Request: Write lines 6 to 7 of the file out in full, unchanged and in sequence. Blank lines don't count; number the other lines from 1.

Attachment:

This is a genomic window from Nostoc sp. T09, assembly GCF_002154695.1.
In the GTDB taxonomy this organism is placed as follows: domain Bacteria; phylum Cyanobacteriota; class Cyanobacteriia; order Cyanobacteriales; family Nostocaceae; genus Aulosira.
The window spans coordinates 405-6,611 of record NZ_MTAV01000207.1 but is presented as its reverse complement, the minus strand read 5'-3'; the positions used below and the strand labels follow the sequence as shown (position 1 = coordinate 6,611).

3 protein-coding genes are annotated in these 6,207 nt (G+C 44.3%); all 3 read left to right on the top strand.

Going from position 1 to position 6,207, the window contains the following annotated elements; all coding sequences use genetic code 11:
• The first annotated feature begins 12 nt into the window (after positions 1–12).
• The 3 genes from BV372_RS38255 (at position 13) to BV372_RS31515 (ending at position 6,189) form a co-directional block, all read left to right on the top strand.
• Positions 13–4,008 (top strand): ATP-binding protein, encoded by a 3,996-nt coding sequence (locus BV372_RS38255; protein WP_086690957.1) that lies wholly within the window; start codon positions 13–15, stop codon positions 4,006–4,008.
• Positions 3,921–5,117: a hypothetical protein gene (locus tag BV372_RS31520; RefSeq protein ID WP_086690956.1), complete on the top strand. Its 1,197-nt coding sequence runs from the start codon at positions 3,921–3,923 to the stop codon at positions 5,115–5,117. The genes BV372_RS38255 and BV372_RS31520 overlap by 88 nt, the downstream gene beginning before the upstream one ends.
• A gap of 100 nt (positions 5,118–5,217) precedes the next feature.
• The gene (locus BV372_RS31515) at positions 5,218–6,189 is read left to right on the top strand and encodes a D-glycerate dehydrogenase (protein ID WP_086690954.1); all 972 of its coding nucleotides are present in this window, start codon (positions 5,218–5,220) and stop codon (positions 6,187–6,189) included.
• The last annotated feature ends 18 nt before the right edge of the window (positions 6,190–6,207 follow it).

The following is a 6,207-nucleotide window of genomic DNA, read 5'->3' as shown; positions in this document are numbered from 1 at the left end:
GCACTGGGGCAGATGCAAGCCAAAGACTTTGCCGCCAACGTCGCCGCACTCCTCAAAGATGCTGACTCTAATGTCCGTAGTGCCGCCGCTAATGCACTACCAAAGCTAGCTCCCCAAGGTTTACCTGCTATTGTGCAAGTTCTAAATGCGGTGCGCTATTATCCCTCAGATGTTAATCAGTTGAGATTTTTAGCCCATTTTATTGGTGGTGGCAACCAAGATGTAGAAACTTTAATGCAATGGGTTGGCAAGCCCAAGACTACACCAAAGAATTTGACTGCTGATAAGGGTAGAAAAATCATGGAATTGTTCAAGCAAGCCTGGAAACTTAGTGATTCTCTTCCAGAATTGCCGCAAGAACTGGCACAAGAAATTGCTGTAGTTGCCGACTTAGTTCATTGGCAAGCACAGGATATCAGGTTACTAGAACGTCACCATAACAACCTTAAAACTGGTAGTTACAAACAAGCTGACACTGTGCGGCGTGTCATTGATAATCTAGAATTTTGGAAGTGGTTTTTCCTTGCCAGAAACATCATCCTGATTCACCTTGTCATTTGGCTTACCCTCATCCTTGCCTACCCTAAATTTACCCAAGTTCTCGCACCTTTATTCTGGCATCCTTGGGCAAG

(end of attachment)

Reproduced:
• The first annotated feature begins 12 nt into the window (after positions 1–12).
• The 3 genes from BV372_RS38255 (at position 13) to BV372_RS31515 (ending at position 6,189) form a co-directional block, all read left to right on the top strand.